(HealthDay) -- For patients with diabetes who undergo bariatric surgery there is a significant long-term improvement in diabetic nephropathy, according to a study presented at the annual meeting of the American Society for Metabolic & Bariatric Surgery, held from June 17 to 22 in San Diego.
To examine whether bariatric surgery would have positive effects on end-organ complications in diabetes, Helen M. Heneghan, M.D., from the Cleveland Clinic Bariatric and Metabolic Institute, and colleagues followed 52 patients for five years; the patients had diabetes and had undergone bariatric surgery. The presence of diabetic nephropathy before and after surgery was assessed using the urinary albumin-creatinine ratio.
The researchers found that diabetic nephropathy was present in 35 percent of patients preoperatively. At a mean follow-up of 66 months it had resolved in 55 percent of these patients. Of those with no evidence of diabetic nephropathy before surgery, only 25 percent subsequently developed albuminuria five years later. The five-year remission rate was 22 percent and the five-year improvement rate was 55 percent in this patient sample, with mean reductions of 32.0 mg/dL and 1.2 percent in fasting glucose and glycated hemoglobin, respectively.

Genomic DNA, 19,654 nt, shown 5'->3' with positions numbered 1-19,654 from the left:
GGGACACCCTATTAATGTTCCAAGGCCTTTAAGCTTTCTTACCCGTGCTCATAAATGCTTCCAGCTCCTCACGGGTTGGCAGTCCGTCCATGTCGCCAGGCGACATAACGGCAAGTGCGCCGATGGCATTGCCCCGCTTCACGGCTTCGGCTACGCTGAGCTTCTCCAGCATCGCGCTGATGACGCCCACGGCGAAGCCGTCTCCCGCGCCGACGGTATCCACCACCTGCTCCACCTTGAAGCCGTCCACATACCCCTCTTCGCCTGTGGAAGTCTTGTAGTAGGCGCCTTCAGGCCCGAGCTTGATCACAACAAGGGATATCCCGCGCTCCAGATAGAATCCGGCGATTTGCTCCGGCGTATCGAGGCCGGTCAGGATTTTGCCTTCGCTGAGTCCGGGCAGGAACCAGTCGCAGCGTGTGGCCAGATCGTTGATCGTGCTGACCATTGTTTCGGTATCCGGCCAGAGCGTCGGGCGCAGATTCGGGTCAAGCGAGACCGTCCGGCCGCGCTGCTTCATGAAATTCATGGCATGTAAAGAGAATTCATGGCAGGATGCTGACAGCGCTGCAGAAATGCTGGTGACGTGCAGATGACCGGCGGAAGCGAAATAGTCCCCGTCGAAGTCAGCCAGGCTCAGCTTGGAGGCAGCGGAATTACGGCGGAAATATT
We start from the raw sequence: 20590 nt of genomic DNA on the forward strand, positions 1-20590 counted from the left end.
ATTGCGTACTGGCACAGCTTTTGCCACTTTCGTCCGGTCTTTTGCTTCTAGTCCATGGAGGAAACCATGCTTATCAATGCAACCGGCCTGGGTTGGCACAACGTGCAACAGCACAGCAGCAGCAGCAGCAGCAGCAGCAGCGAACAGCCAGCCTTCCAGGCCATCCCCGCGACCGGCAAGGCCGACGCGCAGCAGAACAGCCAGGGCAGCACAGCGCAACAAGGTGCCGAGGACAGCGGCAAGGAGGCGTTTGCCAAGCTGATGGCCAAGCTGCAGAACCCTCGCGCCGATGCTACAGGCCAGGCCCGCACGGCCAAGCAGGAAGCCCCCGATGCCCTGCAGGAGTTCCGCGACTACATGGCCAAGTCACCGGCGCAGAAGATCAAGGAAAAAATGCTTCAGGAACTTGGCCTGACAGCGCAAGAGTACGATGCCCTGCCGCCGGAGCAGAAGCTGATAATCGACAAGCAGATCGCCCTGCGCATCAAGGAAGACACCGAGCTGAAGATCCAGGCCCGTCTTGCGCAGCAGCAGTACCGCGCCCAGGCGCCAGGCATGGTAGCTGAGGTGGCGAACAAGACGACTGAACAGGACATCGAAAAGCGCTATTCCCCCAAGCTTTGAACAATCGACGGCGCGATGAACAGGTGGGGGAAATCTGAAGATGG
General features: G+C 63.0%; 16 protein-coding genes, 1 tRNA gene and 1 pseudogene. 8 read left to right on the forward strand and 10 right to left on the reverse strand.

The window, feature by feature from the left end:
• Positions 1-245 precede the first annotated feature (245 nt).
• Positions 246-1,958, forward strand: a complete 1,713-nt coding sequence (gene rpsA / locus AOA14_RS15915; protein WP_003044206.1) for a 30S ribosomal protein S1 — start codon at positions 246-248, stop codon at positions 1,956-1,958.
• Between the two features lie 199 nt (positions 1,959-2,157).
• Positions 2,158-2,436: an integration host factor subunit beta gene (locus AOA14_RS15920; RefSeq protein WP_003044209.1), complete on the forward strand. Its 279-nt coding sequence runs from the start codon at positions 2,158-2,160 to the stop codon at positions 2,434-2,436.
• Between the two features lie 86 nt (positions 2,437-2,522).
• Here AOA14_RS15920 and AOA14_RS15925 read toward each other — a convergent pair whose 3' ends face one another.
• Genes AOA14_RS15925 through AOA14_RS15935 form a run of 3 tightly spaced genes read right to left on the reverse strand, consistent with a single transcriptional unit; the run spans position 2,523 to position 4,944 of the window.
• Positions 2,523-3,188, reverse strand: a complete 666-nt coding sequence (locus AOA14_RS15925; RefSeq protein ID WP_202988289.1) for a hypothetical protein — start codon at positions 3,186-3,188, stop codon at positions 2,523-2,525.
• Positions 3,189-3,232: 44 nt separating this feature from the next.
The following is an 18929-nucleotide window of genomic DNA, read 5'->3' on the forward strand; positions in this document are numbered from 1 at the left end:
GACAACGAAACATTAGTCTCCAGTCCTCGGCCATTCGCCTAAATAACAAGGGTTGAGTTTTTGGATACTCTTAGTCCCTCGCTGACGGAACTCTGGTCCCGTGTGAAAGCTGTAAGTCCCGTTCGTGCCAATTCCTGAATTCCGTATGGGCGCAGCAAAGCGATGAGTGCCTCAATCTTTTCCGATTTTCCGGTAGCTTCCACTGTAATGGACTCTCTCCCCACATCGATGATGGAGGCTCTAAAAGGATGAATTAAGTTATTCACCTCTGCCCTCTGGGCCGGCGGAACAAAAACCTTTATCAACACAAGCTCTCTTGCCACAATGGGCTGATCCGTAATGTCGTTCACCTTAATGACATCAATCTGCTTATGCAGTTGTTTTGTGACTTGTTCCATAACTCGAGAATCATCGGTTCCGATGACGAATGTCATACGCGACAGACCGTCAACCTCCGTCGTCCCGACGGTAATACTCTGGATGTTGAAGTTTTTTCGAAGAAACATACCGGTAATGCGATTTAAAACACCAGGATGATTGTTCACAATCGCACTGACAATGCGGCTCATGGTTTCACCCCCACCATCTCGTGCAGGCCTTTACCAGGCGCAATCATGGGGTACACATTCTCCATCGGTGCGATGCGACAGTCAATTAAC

"When we started this study, we thought bariatric surgery may just halt the progression of diabetic nephropathy; instead, over half of the patients who had diabetic nephropathy prior to undergoing bariatric surgery experienced remission," Heneghan said in a statement. "This is a remarkable finding that warrants greater consideration of bariatric surgery in this patient population."
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